Here are profit and loss questions emailed to me by small business owners and business bookkeepers.
My answers are below each question.
These specifically relate to transactions affecting the profit and loss report, also called an income statement.
I am working on a P&L.
If an item is rented (income) and you must refund "resolution" (deposit per se) back what is it coded as? Is it a cost of goods?
This answer can also apply to deposits received from property tenants/renters.
Usually, when a deposit from a customer renting or hiring an item is initially received it should be recorded on to the Balance Sheet as a Liability called Security Deposit Returnable or something similar.
It is recorded separately to the actual rental cost which is recorded as an income on the P&L.
If the deposit is paid back to the renter in full, the refund must be recorded against that same Balance Sheet account to reduce it.
A security deposit is not income because it is paid with the foreknowledge that it will one day be refunded to the renter, or it will be used to repair damages caused by the renter.
Paying back the deposit is not an expense or a cost of goods sold and should have no affect on the profit and loss.
Are you able to find in the records what account the deposit was initially recorded against? If it turns out that the deposit was first recorded as Rent Income, then the deposit being paid back to the renter should be recorded against Rent Income also, to reduce the Income.
When paying for damages caused by the renter, the deposit must be transferred from the Security Deposit Returnable account on the Balance Sheet and put into the Repairs & Maintenance expense account on the P&L.
We received a loan to use for business operating expenses.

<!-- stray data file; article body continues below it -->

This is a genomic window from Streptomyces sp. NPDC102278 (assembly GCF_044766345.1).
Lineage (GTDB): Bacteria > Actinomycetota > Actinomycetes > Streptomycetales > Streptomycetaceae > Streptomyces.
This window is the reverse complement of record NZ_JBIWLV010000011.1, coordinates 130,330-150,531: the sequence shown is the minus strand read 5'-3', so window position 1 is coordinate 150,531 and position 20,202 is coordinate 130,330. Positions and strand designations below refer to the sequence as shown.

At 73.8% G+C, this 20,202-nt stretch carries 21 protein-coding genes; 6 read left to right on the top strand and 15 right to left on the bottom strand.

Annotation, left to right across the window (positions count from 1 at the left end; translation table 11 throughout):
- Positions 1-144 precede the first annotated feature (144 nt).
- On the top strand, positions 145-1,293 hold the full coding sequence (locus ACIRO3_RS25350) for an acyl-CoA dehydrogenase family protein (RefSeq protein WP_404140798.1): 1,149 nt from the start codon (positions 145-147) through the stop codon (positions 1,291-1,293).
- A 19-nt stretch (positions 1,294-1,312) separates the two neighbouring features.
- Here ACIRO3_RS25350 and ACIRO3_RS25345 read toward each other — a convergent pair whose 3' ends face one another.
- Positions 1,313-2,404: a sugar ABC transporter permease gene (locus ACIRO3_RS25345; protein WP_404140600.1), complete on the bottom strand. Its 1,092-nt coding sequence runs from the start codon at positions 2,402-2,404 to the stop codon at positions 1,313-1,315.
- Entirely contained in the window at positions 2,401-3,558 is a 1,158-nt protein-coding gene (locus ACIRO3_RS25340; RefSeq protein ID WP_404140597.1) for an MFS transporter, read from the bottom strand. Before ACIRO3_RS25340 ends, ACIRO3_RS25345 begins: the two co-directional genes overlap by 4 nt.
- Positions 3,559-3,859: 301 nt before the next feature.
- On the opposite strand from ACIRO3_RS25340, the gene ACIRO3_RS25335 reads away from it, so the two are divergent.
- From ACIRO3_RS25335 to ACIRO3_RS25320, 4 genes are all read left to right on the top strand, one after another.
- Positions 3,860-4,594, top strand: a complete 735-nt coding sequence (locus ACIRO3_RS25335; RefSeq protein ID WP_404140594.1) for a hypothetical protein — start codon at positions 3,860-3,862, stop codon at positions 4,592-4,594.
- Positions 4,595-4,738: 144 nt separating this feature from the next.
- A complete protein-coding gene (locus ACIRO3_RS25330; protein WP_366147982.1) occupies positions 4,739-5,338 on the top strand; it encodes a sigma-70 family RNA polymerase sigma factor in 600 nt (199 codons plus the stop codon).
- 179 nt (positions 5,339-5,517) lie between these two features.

In that month we only earned $875.00. We used the loan for business expenses over about a 2 month period of time and also paid an old loan that we used for business expenses.
I am not sure how to record this since the loan is not income. If I only subtract the expenses from our earned amount I will have a negative number. I'm not sure if that would be the correct way.
If your earnings are less than your expenses you will end up with a negative amount, which is commonly known as a loss (on the profit and loss report or income statement).
This is perfectly normal especially if you receive a loan (which isn't considered income) and use the loan to pay for business expenses.
This should eventually come right as your business grows and you start earning income and earn more than what you spend which will result in a profit.
In bookkeeping, all business transactions either end up on the profit and loss report, or end up on the balance sheet.
Loans received and Loan repayments go on the Balance Sheet, they are not included in the profit and loss calculations.
Can a trucker, whose wife is a shareholder but does not do any driving, record his wife's travel expenses while on the road with him?
Generally speaking you cannot claim your wife's travel expenses if she is not your employee and if she is not travelling for business purposes.
If she was employed in your business and if she was travelling with you to attend a business meeting for your trucking business, then it would be possible for her expenses to be deducted.
But if she is just along for the ride as your wife, even though she is a shareholder, then her costs cannot be counted as a reasonable business expense because she's not working to produce income for the business.
Here is some extra information on spouses in a business - there is a section further down about travel costs.
I have written a check to an employee to reimburse them for a part purchased to fix a piece of our equipment that we rent for income. How do I record that entry?
You will record it to Repairs and Maintenance expense.